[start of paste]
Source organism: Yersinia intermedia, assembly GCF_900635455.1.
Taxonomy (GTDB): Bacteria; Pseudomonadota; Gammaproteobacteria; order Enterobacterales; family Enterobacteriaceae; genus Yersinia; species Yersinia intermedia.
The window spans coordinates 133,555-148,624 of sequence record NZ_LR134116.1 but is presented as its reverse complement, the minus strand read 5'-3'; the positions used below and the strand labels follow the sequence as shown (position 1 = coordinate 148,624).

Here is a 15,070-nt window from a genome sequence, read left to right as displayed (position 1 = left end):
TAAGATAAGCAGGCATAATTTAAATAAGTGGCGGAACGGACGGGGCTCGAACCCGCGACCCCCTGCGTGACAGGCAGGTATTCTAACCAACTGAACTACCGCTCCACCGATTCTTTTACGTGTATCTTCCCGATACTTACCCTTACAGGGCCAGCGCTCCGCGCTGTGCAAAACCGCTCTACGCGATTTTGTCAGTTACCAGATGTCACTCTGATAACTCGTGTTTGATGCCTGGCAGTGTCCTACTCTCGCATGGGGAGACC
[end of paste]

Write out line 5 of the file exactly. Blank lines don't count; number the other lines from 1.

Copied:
TAAGATAAGCAGGCATAATTTAAATAAGTGGCGGAACGGACGGGGCTCGAACCCGCGACCCCCTGCGTGACAGGCAGGTATTCTAACCAACTGAACTACCGCTCCACCGATTCTTTTACGTGTATCTTCCCGATACTTACCCTTACAGGGCCAGCGCTCCGCGCTGTGCAAAACCGCTCTACGCGATTTTGTCAGTTACCAGATGTCACTCTGATAACTCGTGTTTGATGCCTGGCAGTGTCCTACTCTCGCATGGGGAGACC